Henry James

The Swinging Sixties meet Henry James in Anthony Quinn’s saucy Eureka

29 July 2017 9:00 am

In Eureka, Anthony Quinn gives us all the enjoyable froth we could hope for in a novel about making a…

Cynthia Ozick veers between the pithy and the prolix

29 July 2017 9:00 am

Letters of Intent — letters of the intense. Keen readers of Cynthia Ozick (are there any other kind?) will of…

How James Ivory made Howards End

22 July 2017 9:00 am

As one of his greatest films returns to the cinema, James Ivory talks to William Cook about his 50-year career

Stuart Hall in 1996

Stuart Hall, inventor of cultural studies, has much to answer for

10 June 2017 9:00 am

What’s this? An autobiography by Stuart Hall? Wasn’t he one of the guys who put the Eng. Lit. departments out…

‘The tightest topographic tangle in the world’

The bewildering, chaotic beauty of Genoa

22 April 2017 9:00 am

Some say Genoa takes its name from Janus, the two-faced god of time and doorways. Perhaps. What’s certain is the…

The white stuff: drawing showing sections of the stucco interiors at 20 Portman Square, c.1775, by Robert Adam

Three cheers for stucco – which The Spectator once called 'immoral'

19 November 2016 9:00 am

Whenever the words ‘stucco house’ appear in the newspapers, you can be certain the occupiers have been up to no…

The unsentimental education of the English girl in pearls

12 November 2016 9:00 am

If you were to take a large dragnet and scoop up all the shoppers in the haberdashery department of Peter…

Elegiac and exuberant: short stories from Philip Hensher and Helen Oyeyemi

28 May 2016 9:00 am

Discussions about the short story too often fall into a false dichotomy that can be characterised, in essence, by a…

‘We can really slow down and live with the characters, understand what they’re thinking and feeling’: a scene from the BBC’s adaptation of ‘War and Peace’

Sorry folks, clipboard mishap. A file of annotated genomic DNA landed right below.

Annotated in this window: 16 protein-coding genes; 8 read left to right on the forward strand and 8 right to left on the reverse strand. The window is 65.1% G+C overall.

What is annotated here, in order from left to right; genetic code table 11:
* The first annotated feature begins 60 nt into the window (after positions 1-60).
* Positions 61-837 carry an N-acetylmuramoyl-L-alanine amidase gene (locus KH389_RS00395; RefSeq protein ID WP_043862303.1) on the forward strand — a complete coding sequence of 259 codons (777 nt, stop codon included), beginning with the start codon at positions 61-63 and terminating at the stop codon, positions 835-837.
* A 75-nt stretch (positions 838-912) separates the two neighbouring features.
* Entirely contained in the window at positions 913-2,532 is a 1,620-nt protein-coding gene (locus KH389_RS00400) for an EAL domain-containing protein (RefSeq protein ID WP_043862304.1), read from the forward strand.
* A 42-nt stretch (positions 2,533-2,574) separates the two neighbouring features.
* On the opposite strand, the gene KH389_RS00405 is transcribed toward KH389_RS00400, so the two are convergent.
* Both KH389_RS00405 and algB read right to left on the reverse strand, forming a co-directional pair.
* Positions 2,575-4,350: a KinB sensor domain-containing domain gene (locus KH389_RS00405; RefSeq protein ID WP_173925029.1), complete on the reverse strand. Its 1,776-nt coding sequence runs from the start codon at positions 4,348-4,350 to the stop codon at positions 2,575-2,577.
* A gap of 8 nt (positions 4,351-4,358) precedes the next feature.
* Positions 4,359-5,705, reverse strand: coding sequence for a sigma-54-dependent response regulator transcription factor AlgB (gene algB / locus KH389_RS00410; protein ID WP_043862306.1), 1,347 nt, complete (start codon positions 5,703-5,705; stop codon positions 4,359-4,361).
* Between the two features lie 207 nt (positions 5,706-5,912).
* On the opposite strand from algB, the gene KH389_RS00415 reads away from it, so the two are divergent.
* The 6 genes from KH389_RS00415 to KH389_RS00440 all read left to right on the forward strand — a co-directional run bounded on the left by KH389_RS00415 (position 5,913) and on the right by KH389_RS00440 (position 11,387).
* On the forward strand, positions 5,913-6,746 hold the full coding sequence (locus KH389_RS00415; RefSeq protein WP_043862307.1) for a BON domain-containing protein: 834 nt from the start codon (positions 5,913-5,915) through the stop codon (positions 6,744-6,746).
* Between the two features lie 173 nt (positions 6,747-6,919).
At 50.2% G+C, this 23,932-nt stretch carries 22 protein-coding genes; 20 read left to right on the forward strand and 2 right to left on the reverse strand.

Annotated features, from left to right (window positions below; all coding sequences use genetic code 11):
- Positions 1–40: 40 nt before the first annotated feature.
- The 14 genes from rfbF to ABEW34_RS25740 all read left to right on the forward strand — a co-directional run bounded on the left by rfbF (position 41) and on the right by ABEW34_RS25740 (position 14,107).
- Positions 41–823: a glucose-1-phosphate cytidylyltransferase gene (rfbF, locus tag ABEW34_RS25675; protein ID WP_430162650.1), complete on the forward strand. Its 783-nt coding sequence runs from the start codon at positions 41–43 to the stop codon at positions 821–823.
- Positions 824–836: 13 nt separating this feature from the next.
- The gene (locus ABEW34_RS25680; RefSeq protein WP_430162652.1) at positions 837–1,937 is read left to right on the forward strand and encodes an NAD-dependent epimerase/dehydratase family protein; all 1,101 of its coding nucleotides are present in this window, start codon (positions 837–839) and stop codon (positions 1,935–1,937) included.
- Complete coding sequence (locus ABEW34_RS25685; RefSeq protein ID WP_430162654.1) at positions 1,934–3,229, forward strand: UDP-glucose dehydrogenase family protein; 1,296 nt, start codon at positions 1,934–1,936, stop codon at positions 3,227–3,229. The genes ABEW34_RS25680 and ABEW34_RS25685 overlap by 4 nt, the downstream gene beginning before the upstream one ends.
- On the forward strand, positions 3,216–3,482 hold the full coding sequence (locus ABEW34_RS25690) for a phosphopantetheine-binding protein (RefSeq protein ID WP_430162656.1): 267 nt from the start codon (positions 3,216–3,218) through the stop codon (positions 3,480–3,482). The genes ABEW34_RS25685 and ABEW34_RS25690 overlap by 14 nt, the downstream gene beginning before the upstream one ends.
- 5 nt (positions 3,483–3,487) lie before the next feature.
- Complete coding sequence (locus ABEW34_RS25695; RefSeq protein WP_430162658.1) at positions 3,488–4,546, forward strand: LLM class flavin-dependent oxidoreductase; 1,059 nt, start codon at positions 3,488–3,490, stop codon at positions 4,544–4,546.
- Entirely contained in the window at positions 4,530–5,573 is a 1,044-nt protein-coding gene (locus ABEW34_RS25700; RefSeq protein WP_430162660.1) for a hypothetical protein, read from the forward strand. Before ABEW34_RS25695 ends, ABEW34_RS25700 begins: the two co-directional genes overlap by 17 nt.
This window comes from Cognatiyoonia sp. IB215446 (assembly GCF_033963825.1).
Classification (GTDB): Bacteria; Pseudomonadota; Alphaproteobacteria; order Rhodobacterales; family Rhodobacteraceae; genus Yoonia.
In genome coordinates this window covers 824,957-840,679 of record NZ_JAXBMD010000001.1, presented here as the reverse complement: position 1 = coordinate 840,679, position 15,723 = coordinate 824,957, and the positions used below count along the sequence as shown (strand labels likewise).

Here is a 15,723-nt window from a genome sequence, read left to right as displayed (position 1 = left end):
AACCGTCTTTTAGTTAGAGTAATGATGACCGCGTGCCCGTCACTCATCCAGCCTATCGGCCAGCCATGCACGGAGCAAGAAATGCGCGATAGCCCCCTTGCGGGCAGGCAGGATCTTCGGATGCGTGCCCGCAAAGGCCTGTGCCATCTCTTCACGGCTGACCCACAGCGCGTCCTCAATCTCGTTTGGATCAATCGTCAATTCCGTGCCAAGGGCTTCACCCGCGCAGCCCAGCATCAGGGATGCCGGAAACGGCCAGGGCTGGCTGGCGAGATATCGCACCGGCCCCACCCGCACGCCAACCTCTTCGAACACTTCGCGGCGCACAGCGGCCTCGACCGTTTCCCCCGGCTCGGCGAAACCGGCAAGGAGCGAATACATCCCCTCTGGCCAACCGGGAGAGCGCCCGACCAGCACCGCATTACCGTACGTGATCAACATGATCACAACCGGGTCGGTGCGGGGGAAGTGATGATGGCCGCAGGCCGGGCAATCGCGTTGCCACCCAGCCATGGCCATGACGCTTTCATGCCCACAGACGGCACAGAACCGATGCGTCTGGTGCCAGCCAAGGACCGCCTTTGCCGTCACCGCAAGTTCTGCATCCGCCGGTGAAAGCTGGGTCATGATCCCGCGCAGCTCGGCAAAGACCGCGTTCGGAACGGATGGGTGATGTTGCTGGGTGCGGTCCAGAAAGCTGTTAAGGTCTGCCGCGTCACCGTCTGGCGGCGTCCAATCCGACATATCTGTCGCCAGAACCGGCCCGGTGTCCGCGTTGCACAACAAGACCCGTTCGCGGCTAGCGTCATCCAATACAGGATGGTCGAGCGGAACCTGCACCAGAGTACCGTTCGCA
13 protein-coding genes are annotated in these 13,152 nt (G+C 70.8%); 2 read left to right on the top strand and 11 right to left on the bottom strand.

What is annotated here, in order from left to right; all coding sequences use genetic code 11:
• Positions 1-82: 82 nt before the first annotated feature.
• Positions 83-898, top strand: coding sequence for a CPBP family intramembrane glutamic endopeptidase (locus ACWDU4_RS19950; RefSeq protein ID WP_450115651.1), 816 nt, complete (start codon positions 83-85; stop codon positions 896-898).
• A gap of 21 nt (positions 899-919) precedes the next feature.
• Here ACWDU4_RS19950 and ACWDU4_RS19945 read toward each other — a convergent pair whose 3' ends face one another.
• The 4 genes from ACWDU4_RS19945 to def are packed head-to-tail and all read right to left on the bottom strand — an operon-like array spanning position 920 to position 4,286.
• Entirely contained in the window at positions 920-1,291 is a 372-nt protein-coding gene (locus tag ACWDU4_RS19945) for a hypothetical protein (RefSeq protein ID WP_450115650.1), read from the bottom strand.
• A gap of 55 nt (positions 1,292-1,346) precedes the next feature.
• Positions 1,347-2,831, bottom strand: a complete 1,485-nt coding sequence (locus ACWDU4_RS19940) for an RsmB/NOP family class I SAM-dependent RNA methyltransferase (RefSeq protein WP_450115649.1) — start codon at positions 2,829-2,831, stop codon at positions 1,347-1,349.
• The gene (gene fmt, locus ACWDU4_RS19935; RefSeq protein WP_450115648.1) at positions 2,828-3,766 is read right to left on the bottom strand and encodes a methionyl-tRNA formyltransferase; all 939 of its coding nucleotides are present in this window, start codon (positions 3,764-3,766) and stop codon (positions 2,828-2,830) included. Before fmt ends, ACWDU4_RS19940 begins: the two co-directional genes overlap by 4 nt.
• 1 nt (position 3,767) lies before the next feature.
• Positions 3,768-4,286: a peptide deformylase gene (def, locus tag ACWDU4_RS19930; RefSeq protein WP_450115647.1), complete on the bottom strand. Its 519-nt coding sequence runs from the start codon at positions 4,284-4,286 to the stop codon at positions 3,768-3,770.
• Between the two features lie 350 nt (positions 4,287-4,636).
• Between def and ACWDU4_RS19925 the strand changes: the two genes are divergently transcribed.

‘It’s good to chop out the boring bits!’: Andrew Davies on adapting War and Peace

23 January 2016 9:00 am

What does Andrew Davies have to say to those who accuse him of gratuitous rumpy-pumpy in his adaptations of the classics? Stephen Smith finds out

ENO’s production of ‘The Force of Destiny’ has a large, fidgety set and a projection of a vast horse’s head

That Force of Destiny isn’t a great evening is the fault of Verdi not ENO

14 November 2015 9:00 am

The Force of Destiny, ENO’s latest offering to its ‘stakeholders’, as its audiences are now called thanks to Cressida Pollock,…

Jonathan Galassi’s fictional poet made me doubt my knowledge of American literature

15 August 2015 9:00 am

Jonathan Galassi is an American publisher, poet and translator. In his debut novel Muse, his passion for the ‘good old…

Rich, thin and selfish in Manhattan

18 July 2015 9:00 am

The scene: a funeral parlour in New York. Doors clang as a family relative, the ‘black sheep’, saunters in halfway…

‘Another terrible thing...’: a novel of pain and grief with courage and style

21 February 2015 9:00 am

Nobody Is Ever Missing takes its title from John Berryman’s ‘Dream Song 29’, a poem which I’d always thought related…

Frieze Art Fair: where great refinement meets harrowing vulgarity

25 October 2014 9:00 am

If you wanted to find a middle-aged man in a bright orange suit, matching tie and sneakers, Frieze is a…

Look! Shakespeare! Wow! George Eliot! Criminy! Jane Austen!

16 November 2013 9:00 am

Among the precursors to this breezy little book are, in form, the likes of The Story of Art, Our Island…

Utterly natural: Onata Aprile and Alexander Skarsgård in ‘What Maisie Knew’

A painful but brilliant film: Deborah Ross on Maisie’s betrayal

24 August 2013 9:00 am

What Maisie Knew is an adaptation of the Henry James 1897 novel, updated to Manhattan in the now, and is…

The greatest novel in English – and how to drink it

20 July 2013 9:00 am

Which is the greatest novel in the English language? Let us review the candidates: Clarissa, Pride and Prejudice, Middlemarch, The…